UAE: More awareness about diabetes can help prevent hypoglycemia, says expert


Abu Dhabi - Hypoglycemia is prevalent among senior citizens who are diabetic.


Ismail Sebugwaawo

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Published: Wed 28 Jul 2021, 10:32 AM

An Abu Dhabi-based health expert has stressed the need for creating more awareness about diabetes combined with the use of new technological devices to prevent hypoglycemia, which is a lesser-known but dangerous medical condition.

Hypoglycemia, or low blood glucose, is a medical complication for diabetics, who are treated with insulin therapy and certain medications.

The condition is more commonly found among senior citizens and can lead to severe physical and cognitive impairment, if left untreated.

However, studies have revealed that the medical condition is largely underreported by diabetics.

Dr Ahmed El Laboudi, a consultant endocrinologist and diabetologist at Imperial College London Diabetes Centre (ICLDC), a Mubadala Health partner, maintained that diabetes education and the use of latest technology could play a vital role in treating the medical condition.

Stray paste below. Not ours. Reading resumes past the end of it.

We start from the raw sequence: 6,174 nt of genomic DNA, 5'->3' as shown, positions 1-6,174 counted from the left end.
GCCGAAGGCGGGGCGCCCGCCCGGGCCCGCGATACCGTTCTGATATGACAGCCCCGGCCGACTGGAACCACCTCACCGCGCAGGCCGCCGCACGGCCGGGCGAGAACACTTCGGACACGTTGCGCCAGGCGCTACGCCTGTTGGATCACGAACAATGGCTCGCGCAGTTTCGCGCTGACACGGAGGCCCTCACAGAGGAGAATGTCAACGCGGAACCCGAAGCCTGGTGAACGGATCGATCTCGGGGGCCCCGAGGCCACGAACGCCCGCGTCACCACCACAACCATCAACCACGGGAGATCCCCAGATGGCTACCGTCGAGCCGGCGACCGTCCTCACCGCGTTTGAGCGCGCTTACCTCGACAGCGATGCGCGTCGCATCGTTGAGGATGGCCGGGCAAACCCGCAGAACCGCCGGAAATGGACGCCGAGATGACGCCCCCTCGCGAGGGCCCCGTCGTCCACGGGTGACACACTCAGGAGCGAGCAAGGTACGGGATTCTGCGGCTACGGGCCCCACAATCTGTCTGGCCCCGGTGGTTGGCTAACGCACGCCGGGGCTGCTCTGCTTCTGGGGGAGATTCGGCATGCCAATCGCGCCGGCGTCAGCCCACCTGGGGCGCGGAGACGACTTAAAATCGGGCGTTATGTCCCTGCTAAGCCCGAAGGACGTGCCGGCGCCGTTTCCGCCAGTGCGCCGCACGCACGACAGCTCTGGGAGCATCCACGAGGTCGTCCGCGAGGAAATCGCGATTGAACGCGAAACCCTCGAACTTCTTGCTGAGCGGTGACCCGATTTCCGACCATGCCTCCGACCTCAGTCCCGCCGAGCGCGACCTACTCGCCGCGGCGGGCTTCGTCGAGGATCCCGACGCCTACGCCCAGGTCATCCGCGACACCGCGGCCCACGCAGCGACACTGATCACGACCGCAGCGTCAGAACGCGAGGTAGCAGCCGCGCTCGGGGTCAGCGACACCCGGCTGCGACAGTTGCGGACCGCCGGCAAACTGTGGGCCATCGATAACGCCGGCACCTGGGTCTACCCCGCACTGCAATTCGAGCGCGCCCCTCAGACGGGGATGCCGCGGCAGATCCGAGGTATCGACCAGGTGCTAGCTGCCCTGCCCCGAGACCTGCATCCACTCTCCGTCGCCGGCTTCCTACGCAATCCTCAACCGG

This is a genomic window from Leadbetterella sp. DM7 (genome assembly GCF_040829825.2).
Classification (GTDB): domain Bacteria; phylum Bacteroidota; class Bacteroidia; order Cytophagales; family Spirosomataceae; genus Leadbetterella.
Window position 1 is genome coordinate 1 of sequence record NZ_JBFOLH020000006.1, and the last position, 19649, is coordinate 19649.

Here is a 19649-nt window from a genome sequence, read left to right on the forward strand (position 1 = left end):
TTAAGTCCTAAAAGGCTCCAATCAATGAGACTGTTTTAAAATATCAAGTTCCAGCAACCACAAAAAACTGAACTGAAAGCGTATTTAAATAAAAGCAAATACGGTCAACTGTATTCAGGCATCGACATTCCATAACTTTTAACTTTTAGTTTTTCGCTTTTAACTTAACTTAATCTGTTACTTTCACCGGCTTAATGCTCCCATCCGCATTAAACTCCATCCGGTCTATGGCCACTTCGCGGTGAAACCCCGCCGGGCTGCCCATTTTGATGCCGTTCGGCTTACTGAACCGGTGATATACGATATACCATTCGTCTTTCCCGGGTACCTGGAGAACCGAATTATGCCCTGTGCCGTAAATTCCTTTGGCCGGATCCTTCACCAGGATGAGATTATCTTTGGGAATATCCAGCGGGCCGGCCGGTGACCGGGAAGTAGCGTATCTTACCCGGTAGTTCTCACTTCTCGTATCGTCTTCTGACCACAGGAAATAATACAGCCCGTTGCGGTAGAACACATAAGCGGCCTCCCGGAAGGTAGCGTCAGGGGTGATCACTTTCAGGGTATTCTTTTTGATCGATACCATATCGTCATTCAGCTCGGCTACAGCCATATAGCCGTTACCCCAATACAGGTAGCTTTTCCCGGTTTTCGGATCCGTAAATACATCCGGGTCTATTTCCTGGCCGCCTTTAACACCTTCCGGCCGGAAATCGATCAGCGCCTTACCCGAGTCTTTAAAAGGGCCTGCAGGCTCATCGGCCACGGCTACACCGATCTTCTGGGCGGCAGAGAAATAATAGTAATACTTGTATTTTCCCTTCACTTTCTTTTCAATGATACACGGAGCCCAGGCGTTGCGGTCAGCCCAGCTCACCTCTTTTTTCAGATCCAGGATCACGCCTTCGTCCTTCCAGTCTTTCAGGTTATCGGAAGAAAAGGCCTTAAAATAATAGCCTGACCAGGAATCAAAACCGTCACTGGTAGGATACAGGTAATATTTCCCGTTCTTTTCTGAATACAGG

He said that hypoglycaemia would refer to a blood sugar level of 70 milligrams per decilitre (mg/dL) or less.

Diabetics treated with insulin are more susceptible to hypoglycaemia and the medical condition would worsen as they age.

“Several factors, including the increased duration of diabetes and age-related physiological changes, make the elderly more prone to hypoglycaemia. Patients can experience a multitude of symptoms including excessive sweating, dizziness, palpitations, nausea, visual disturbance and confusion when they are having an episode,” said Dr El Laboudi.

“The term ‘severe hypoglycaemia’ is used to describe an episode, where the patient is confused or has lost consciousness and needs assistance to be treated,” he said.

Hypoglycaemia can lead to devastating consequences for senior citizens.

The inability to compose themselves during an attack can result in falls and fractures. It also increases the risk of life-threatening arrhythmias and studies have also shown a link to dementia.

Dr El Laboudi added: “Recurrent hypoglycaemia can also result in a reduction or complete loss of awareness of all the warning signs, which increases the risk of exposure to severe episode.”

New technologies can help manage hypoglycaemia

New technologies can help manage senior citizens' blood glucose levels who are diabetic and can significantly improve the quality of their life.

Continuous glucose monitoring (CGM) is the most commonly used method, said Dr El Laboudi.

The CGM entails measuring glucose level in tissue fluid every one to five minutes.

The technology provides an elaborate picture of the patient’s glucose profile and helps recognise episodes of high or low glucose levels.

The CGM mechanism can also be integrated with a patient’s insulin pump to prevent a hypoglycaemic attack.

“The technology can be liberating for a diabetic who has frequent episodes of hypoglycaemia. It helps identify unrecognised hypoglycaemic episodes by sounding an alarm when it goes beyond the threshold level,” he added.

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